Sata andagi, also known as koban age, is known throughout Japanese and Okinawan festivals alike as a favorite treat for kids and adults to enjoy. Deep fried, sweet, and crunchy, the Okinawan-style doughnuts melted its way into our hearts.
But, the name of andagi makes it quite curious: why is also known as koban age, literally meaning “fried gold coin”? When was the andagi created? Just like with every cultural food, there is a story behind it:
Legend says that a Ryukyuan King loved a fair maiden that did not reciprocate his love, but loved a Samurai boy instead. Angered, the Ryukyuan King used his powers to banish the Samurai boy in spite.
“You are to leave the Ryukyu Island and never return!” The king made arrangements to take the poor Samurai boy to a faraway land, where he would be unable to see his family or friends ever again.
Hearing the woeful sentencing, the Samurai boy’s mother began to furiously prepare sata andagi, unbeknownst to the Samurai boy’s knowledge. Through the days and nights, the Samurai boy’s mother made ball after ball of the delicious doughnut, except it was for a different purpose than eating– with the gold coins she had saved, she carefully inserted each into the dough balls and fried them. Thus, the andagi became koban age.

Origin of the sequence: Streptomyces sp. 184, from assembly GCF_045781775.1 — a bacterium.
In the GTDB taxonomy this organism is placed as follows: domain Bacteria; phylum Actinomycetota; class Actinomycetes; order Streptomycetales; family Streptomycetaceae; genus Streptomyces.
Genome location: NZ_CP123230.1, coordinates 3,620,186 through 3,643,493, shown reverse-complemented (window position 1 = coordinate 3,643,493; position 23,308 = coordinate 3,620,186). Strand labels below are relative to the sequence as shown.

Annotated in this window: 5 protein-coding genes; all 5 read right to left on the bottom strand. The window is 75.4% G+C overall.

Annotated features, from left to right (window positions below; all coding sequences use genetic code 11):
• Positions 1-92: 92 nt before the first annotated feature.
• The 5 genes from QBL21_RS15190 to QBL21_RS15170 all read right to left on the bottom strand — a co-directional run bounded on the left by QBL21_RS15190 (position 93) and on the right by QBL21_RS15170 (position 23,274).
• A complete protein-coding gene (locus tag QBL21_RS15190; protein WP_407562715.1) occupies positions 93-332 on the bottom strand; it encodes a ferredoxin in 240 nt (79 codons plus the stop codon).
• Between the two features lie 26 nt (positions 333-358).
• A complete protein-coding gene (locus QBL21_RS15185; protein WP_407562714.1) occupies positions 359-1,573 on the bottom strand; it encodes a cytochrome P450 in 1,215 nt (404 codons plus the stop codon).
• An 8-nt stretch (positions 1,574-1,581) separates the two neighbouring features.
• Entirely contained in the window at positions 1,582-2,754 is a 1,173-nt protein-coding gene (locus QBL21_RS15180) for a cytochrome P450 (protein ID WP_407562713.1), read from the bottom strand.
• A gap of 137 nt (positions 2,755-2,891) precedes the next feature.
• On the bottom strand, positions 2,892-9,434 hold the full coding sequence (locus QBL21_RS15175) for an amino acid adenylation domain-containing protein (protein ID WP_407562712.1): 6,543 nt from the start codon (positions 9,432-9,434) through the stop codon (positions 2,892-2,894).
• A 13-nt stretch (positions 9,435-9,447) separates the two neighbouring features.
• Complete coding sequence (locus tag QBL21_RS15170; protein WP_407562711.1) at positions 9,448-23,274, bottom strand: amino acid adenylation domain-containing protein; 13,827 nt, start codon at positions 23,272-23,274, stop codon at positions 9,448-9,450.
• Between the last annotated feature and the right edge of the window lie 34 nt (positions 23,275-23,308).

When the time came for the Samurai boy to depart, she ran to the dock and pleaded with the guards that she would like to give a parting gift to her son since she would never see him again. The kind-hearted guards decided that the home treats would be of no harm, and granted her access. Embracing her boy one last time, she handed the koban age to her son, who was pleasantly surprised, and left.
As the boat sailed off to the faraway land, the Samurai boy took one sata andagi (koban age) and bit into it. He was drawn aback as the middle was hard, and upon further inspection, found that each andagi contained a koban— a gold coin. With tears rolling down his face, he looked towards the land he once lived in and thanked his mother for her kindness. Because of her compassionate act, he was able to live a comfortable life to the end.
To recap, sata andagi, or koban age, is not just a treat that is made of egg, flour, and sugar– it is a cultural symbol, a significant food item whose story is barely known. The next time you eat a sata andagi, make sure not to bite too fast– you might have a koban inside there!
To make your own Sata Andagi, click the link!